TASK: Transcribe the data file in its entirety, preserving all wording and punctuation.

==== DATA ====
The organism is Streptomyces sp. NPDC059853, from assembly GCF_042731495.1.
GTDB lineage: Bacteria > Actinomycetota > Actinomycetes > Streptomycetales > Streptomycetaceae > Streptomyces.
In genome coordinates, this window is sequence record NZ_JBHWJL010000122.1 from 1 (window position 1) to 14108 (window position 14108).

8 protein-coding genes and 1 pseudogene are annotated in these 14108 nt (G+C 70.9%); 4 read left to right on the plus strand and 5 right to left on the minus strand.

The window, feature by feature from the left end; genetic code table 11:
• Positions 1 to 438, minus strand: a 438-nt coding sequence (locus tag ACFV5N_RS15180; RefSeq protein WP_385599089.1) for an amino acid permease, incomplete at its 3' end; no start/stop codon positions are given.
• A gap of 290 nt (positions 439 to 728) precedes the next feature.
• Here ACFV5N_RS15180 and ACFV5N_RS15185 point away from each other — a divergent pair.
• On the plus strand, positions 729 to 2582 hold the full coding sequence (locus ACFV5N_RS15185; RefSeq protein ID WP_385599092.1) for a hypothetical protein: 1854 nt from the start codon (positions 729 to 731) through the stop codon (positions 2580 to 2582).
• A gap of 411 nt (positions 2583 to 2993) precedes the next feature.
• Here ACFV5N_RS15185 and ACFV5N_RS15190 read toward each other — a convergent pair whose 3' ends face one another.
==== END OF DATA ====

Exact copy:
The organism is Streptomyces sp. NPDC059853, from assembly GCF_042731495.1.
GTDB lineage: Bacteria > Actinomycetota > Actinomycetes > Streptomycetales > Streptomycetaceae > Streptomyces.
In genome coordinates, this window is sequence record NZ_JBHWJL010000122.1 from 1 (window position 1) to 14108 (window position 14108).

8 protein-coding genes and 1 pseudogene are annotated in these 14108 nt (G+C 70.9%); 4 read left to right on the plus strand and 5 right to left on the minus strand.

The window, feature by feature from the left end; genetic code table 11:
• Positions 1 to 438, minus strand: a 438-nt coding sequence (locus tag ACFV5N_RS15180; RefSeq protein WP_385599089.1) for an amino acid permease, incomplete at its 3' end; no start/stop codon positions are given.
• A gap of 290 nt (positions 439 to 728) precedes the next feature.
• Here ACFV5N_RS15180 and ACFV5N_RS15185 point away from each other — a divergent pair.
• On the plus strand, positions 729 to 2582 hold the full coding sequence (locus ACFV5N_RS15185; RefSeq protein ID WP_385599092.1) for a hypothetical protein: 1854 nt from the start codon (positions 729 to 731) through the stop codon (positions 2580 to 2582).
• A gap of 411 nt (positions 2583 to 2993) precedes the next feature.
• Here ACFV5N_RS15185 and ACFV5N_RS15190 read toward each other — a convergent pair whose 3' ends face one another.